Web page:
The Vaisala RS41 radiosonde is a weather radiosonde that is currently being launched in Madrid Barajas and other sounding sites in Spain, Europe and Australia. I have already spoken about how to decode it. One of the most interesting aspects of this model is that the RS41 contains a STM32F1 ARM Cortex-M3 microcontroller, a SiLabs FSK transmitter, and a uBlox GPS receiver, whereas the older RS92 contained custom ASICs to perform these functions. Thus, it is easy to reflash this radiosonde and write custom firmware for it, giving a lot of possibilities for experimentation.
In STARcon 2018, Julián Santamaría from AEMET (the Spanish meteorological office) gave me an RS41. While I have some long-term ideas about how to use it as a propagation sounder, I have just started playing with it. In this brief note, I explain how to flash the radiosonde with custom firmware.
In the past, I’ve talked about the RS92-SGP radiosonde launched from Madrid-Barajas. Recently, Barajas has replaced the RS92-SGP with the newer Vaisala RS41-SGP (except for ozone sounding, which is is still done with the RS92). The new radiosondes transmit at 401MHz and are released daily at 11:15 and 23:15 UTC.
In that post, I described about how to receive the position data from the RS92 and plot it in Viking in real time. Since then, a few features such as FEC decoding have been added to the RS decoder software, so I have decided to give this a go again with the newer RS41. This will be a complete walk through, since some people are interested in setting up unattended decoders, perhaps running on a Raspberry Pi.
In a previous post, I talked about the possibility of changing the transmit frequency of a Vaisala RS92-SGP radiosonde by modifying the settings on its EEPROM. The lowest frequency you can achieve using this method is 400MHz and the highest probably depends on the particular unit, but it is somewhat between 410MHz and 423MHz. There are also reports of very low output power on the highest frequencies (I’ll explain why below). Clearly, this can’t be used to make the radiosonde transmit in 430MHz, inside the 70cm Amateur band. In fact, from what I’ve read online, the impression is that it’s not possible to modify the radiosonde to make it transmit in 430MHz. However, I wanted to try to feed an external reference to see what happened. Short story: it doesn’t work either. However, I discovered some interesting information about the RF section of the RS92-SGP along the way.
I’ve started to experiment with the RS92-SGP radiosonde that I recovered some days ago. The radiosonde has a M95256-W 32KB SPI EEPROM where all the code and settings are stored, since the onboard CPU/DSP doesn’t have any flash memory. Several parts of the firmware, including some of the settings have being reverse engineered. Thus, it is useful to interface the EEPROM to a microcontroller to rewrite some settings, perhaps to change the transmit frequency or the radiosonde’s ID (the serial number which is also printed on the radisonde’s box).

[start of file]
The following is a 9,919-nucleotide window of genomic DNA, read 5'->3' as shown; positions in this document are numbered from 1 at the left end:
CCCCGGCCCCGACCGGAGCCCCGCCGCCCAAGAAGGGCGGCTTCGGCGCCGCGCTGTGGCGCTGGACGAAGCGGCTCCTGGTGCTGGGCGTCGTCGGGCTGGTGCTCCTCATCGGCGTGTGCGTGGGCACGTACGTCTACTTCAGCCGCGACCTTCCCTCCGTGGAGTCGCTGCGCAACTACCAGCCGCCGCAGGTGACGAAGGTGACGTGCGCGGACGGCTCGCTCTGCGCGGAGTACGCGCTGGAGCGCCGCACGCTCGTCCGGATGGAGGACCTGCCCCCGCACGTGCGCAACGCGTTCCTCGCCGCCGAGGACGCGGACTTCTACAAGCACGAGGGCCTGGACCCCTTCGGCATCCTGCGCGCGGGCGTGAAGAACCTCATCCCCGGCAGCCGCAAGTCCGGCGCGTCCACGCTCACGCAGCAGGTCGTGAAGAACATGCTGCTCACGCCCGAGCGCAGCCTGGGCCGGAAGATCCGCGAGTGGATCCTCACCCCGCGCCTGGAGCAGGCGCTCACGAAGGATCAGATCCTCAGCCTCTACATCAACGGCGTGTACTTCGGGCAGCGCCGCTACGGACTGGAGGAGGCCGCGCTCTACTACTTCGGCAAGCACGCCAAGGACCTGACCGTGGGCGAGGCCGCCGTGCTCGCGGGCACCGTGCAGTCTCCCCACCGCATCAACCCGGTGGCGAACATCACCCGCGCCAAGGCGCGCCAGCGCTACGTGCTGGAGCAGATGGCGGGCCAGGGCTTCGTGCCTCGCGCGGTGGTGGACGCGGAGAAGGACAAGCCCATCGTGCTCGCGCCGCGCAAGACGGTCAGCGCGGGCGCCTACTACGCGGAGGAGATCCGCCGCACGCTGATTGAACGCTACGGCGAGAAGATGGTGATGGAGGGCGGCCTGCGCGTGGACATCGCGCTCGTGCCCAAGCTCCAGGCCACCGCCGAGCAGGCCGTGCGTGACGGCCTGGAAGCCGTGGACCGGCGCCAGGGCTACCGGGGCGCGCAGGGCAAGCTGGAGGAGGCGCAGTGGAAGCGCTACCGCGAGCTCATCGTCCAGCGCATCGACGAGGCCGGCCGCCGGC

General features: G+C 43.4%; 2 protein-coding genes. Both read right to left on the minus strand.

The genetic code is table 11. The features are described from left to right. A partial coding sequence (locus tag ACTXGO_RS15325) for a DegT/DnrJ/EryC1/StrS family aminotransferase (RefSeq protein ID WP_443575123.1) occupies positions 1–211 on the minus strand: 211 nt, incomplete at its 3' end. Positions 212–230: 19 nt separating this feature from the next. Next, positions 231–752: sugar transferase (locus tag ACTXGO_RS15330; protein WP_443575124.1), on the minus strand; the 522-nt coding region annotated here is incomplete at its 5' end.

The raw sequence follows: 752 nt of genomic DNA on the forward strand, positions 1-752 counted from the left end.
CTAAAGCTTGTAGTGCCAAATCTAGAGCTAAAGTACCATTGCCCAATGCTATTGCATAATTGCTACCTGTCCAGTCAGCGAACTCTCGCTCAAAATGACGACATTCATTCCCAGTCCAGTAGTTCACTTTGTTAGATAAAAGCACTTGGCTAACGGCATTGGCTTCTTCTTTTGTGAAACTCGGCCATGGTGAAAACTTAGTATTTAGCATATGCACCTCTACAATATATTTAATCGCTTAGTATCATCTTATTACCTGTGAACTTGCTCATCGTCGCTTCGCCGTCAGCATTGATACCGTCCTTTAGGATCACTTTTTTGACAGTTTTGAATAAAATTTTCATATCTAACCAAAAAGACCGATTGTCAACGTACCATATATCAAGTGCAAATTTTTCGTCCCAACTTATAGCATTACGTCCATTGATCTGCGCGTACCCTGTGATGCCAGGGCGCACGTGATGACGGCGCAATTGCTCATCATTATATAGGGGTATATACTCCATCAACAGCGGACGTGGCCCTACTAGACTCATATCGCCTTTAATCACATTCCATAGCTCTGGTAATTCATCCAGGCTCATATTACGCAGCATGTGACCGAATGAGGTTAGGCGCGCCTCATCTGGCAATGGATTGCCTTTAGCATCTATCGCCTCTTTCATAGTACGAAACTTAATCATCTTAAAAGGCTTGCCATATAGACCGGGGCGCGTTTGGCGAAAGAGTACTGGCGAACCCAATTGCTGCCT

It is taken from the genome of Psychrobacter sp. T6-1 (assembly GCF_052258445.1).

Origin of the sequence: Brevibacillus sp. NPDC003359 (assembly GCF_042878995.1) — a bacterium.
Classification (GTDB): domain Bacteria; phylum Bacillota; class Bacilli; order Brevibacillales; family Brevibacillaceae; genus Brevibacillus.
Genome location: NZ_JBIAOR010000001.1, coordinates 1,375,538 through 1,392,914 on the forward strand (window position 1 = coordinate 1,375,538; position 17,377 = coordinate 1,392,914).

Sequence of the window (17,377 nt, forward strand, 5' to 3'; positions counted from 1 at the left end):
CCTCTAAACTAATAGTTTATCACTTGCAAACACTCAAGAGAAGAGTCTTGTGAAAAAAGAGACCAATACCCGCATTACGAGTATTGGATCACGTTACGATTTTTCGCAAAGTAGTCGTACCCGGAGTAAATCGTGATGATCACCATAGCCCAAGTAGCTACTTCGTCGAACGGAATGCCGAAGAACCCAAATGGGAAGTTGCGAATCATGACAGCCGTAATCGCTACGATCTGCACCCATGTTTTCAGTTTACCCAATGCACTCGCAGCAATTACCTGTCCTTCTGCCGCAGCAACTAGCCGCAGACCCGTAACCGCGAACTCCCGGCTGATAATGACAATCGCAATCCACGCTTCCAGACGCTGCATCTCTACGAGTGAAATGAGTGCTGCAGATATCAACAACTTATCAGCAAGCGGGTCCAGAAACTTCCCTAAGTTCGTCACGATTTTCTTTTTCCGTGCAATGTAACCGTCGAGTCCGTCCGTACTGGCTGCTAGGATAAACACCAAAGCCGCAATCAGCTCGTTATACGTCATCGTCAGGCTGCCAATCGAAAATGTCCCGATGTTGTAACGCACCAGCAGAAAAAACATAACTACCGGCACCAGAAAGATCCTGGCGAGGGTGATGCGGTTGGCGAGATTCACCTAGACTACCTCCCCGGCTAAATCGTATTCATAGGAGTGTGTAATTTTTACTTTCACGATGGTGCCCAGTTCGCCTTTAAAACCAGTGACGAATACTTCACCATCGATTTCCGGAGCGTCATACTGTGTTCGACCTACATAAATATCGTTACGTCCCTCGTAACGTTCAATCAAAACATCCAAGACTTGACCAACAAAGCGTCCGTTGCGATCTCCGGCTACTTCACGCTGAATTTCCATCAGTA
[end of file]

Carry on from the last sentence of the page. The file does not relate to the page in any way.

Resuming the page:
A few days ago, I talked about the radiosondes that are launched every 12 hours from Madrid-Barajas Airport. Yesterday, I went with my mother on a trip to try to recover the radiosonde that was launched at 11:00UTC. This radiosonde managed to ascend to 31000m before bursting. This is quite high for a radiosonde of this kind, as they usually burst between 24000 and 28000m.
We left home at 13:00UTC, so the radiosonde was quite far from us by that time. The last telemetry we managed to decode was when the radiosonde was 3800m high and on its way down. It was flying over Sacedón, in Guadalajara, and slowly drifting eastwards along the road. We were still on our way to Guadalajara, more than 40km away.
Each day, at 01:00UTC and 11:00UTC a Vaisala RS92-SGP radiosonde is launched from Madrid-Barajas airport. This is a small electronics package tied to a helium balloon that ascends up to between 24 and 28km high before bursting and descending on parachute. It is designed to measure atmospheric parameters on its way up. It includes temperature, pressure and humidity sensors, as well as a GPS receiver. The launch on Wednesdays at 11:00UTC also includes a plug-in ozone sensor (which is a much larger and more expensive package). The data is transmitted at 403MHz using Manchester-encoded 4800bps GMSK and protected using Reed-Solomon. You can find more information about the RS92-SGP model in its technical datasheet and about the launches at Madrid-Barajas and other launches in Spain in the Spanish AIP Section 5.3 (other activities of a dangerous nature). Also, there is somebody who feeds the radiosonde data into the APRS network using SM2APRS, so you can track the launches by following OKER-11 on aprs.fi.
Usually, the Sondemonitor software is used to receive and plot the parameters measured by the radiosonde and track the GPS data. Of course, this program is very nice and complete, but it is shareware, costs 25€ and runs only in Windows. I wanted to try if it is possible to track the GPS data in Linux using free software.